Dov Eichenwald is CEO and publisher of Yedioth Books and editor in chief of the publishing house. Dov Eichenwald is the son of Abraham Zvi, a Holocaust survivor who survived Auschwitz, Sarah, born in Jerusalem, he grew up in Bnei Brak, attended Haroeh high school in Ramat Gan, served in the IDF as an investigating officer in the Army's military police. Following his release he began to study for a BA at Bar Ilan University but did not finish due to a serious injury he suffered while serving as a reserve commander during the 1982 Lebanon War. In the aftermath of the Tyre headquarters bombings Dov was trapped under rubble for nine hours and was rescued in serious condition. Since childhood, Dov helped his father operate the family business'Hemed Books', a small independent publishing house specializing in non-fiction literature, as an adult he joined the management. In 1994 a partnership was formed between'Hemed Books' and Yedioth Ahronoth thus founding'Miscal - Publishing' known today as Yedioth Books.

Eichenwald serves as CEO of the publishing house since. Dov is remarried to Dr. Tali Eichenwald-Dvir, vice dean of the Arison School of Business at IDC Herzliya, they live in Givat Shmuel. Dov is a loving grandfather of many grandchildren. Shiri Lev-Ari, Man About the House Haaretz June 29, 2005 דובי איכנולד, צור 1982. הייתי קבור בגיהנום, ynet 26 באוקטובר 2012 דובי איכנולד, בלב השקט המהדהד העמדנו את אלוהים למשפט, ynet 25 באפריל 2014 דובי איכנולד, מפגש עם הבן בממלכת הפחד והחרדה בדרום, ynet 3 באוגוסט 2014 דובי איכנולד, אחים להלם, ynet 31 בספטמבר 2013


An encolpion is a medallion with an icon in the center worn around the neck by Orthodox and Eastern Catholic bishops. The icon is surrounded by jewels and topped by an Eastern-style mitre, it also has a small jewelled pendant hanging down at the bottom. The engolpion is suspended from the neck by a long gold chain, sometimes made up of intricate links. A portion of the chain will be joined together with a small ring behind the neck so that it hangs down the back. Engolpia come in many different shapes, including oval, square, or a double-headed eagle. In antiquarian contexts, an "encolpion cross" is a pectoral cross of the Byzantine period; the custom of bearing on the person objects of this character was evidently derived from the pagan practice of wearing bullae, containing amulets, round the neck as a protection against incantations. According to St. Jerome, some of the faithful in his day attached a superstitious importance to these aids to piety. Engolpia were of various forms, round, four-cornered and of various materials ranging from gold to glass.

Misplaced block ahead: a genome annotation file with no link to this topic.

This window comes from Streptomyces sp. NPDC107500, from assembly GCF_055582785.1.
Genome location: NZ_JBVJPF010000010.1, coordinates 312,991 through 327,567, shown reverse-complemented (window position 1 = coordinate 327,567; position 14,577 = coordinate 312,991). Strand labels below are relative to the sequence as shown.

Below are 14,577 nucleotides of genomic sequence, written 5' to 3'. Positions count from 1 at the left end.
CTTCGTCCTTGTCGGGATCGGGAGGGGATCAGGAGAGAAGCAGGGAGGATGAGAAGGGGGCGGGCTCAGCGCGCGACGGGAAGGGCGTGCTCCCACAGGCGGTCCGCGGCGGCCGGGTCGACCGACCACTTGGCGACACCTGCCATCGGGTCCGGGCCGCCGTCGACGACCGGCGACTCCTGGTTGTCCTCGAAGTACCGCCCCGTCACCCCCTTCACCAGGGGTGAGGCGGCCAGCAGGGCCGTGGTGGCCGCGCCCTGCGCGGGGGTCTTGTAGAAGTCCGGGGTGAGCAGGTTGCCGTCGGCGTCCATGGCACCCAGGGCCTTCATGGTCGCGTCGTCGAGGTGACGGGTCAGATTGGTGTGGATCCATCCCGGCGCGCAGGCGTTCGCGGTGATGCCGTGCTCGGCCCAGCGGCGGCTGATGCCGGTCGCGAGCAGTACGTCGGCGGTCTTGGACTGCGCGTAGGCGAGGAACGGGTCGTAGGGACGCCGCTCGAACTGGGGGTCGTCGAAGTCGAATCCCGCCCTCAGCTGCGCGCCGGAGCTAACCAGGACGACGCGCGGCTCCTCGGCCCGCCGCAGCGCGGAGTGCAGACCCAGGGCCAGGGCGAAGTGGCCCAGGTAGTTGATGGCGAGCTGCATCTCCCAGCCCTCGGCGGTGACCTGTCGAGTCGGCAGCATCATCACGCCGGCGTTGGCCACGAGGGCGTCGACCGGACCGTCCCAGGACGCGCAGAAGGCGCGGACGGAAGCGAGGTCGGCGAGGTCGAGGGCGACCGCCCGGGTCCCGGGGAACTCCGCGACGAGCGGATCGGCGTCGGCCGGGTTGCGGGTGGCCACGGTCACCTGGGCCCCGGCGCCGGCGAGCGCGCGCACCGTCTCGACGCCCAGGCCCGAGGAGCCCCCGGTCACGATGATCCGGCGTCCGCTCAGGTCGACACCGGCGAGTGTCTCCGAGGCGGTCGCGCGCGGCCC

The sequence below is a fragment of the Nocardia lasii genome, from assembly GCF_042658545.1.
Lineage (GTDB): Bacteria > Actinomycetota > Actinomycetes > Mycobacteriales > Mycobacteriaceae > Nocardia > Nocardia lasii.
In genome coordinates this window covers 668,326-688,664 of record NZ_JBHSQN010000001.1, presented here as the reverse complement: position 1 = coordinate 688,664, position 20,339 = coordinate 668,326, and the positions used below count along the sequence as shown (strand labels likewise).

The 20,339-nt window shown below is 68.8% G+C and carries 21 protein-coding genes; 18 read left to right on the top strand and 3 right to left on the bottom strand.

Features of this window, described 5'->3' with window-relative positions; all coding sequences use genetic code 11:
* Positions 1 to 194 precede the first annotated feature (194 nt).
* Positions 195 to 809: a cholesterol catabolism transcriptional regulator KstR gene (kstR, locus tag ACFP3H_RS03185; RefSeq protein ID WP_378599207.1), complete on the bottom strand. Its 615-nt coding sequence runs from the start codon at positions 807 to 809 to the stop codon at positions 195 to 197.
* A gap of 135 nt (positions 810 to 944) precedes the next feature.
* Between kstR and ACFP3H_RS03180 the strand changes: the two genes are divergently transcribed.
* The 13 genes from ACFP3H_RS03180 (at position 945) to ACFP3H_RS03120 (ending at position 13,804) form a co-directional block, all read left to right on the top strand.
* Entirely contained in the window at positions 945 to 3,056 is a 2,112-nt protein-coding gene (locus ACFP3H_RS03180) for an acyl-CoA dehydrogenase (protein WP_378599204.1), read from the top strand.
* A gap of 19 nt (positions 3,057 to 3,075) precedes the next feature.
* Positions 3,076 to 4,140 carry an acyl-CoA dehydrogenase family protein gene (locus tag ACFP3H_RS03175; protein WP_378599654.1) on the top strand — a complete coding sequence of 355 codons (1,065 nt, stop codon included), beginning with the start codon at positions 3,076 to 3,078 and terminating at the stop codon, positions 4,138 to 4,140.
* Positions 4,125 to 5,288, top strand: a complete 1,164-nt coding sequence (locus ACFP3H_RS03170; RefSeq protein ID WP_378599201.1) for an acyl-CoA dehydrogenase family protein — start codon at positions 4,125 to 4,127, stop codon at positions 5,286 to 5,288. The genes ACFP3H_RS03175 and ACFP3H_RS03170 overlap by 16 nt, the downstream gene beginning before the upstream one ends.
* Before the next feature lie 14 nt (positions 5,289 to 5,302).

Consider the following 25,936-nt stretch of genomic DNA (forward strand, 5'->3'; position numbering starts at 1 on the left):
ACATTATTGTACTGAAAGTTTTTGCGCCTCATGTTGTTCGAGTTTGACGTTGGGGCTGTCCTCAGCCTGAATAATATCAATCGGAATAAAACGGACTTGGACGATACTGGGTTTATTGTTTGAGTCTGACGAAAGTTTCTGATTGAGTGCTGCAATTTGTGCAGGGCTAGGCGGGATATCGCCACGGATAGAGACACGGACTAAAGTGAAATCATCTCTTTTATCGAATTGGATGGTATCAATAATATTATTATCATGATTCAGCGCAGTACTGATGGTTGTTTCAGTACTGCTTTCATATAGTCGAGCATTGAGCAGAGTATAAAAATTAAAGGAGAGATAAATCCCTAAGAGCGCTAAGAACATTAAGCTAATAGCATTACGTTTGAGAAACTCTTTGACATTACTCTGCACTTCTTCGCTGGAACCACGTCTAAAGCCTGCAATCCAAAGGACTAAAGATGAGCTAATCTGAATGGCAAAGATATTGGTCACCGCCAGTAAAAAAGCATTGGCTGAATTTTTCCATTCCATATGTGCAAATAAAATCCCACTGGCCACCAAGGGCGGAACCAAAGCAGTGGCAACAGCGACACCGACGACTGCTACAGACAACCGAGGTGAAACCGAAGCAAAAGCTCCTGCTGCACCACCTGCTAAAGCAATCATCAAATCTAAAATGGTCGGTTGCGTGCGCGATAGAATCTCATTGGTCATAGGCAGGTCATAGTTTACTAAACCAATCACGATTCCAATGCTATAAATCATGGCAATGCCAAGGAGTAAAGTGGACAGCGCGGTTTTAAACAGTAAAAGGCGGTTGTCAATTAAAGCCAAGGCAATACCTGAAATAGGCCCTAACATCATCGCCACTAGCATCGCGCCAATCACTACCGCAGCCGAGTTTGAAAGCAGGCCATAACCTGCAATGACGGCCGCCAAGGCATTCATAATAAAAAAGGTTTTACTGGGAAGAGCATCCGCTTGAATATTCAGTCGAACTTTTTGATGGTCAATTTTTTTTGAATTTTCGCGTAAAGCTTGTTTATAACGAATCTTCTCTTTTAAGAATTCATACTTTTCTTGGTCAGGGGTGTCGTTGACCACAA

In 1571 two gold encolpia, square in form, were found in tombs of the ancient Vatican cemetery, engraved on one side with the monogram of Christ between the Alpha and Omega, on the other with a dove. Another, now lost, was found in the tomb of Maria, wife of the Emperor Honorius, bearing the names of the imperial couple with the legend VIVATIS and the monogram; the famous treasure of Monza contains the theca persica, enclosing a text from the Gospel of St. John, sent by Pope St. Gregory the Great to Queen Theodolinda for her son Adaloald. Another of the gifts of this pope to the Lombard queen was a cruciform encolpion containing a portion of the True Cross; the most interesting reliquary of this form is a gold pectoral cross discovered at Rome in 1863, in the basilica of S. Lorenzo, on the breast of a corpse. On one side it bears the inscription: EMMANOTHA NOBISCUM DEUS, on the other: CRUX EST VITA MIHI, MORS INIMICE TIBE. To the category of engolpia belong the ampullae, or vials or vessels of lead, clay or other materials in which were preserved such esteemed relics as oil from the lamps that burned before the Holy Sepulchre, the golden keys with filings from St. Peter's chains, one of, sent by St. Gregory the Great to the Frankish King Childebert.

Encolpion, a different anglicization of the same word, covers the early medieval tradition in both Eastern and Western Christianity. All bishops wear. All primates and some bishops below primatial rank have the dignity of wearing a second engolpion, which depicts Christ. An archimandrite may be awarded an engolpion which bears not an icon of Christ or the Theotokos, but of the Cross; the enkolpion may be worn at all times as part of the bishop's street choir dress. When the bishop vests for Divine Services, he will wear a pectoral cross; when a bishop is vested before the Divine Liturgy, if he has the dignity of wearing an enkolpion in addition to the Panagia, the Protodeacon chants the following prayer as the subdeacons place it on the bishop: "Thy heart is inditing of a good matter. Amen"; some enkolpia are hollow, so they may be used as a reliquary. The enkolpia may have originated from the eucharistic lockets once worn by monks in order to be able to communicate themselves when they travelled.

Since bishops are monks and travelled they would have have had such lockets and since they were bishops their eucharistic lockets would have been made and ornamented with much more precious materials than those of ordinary monks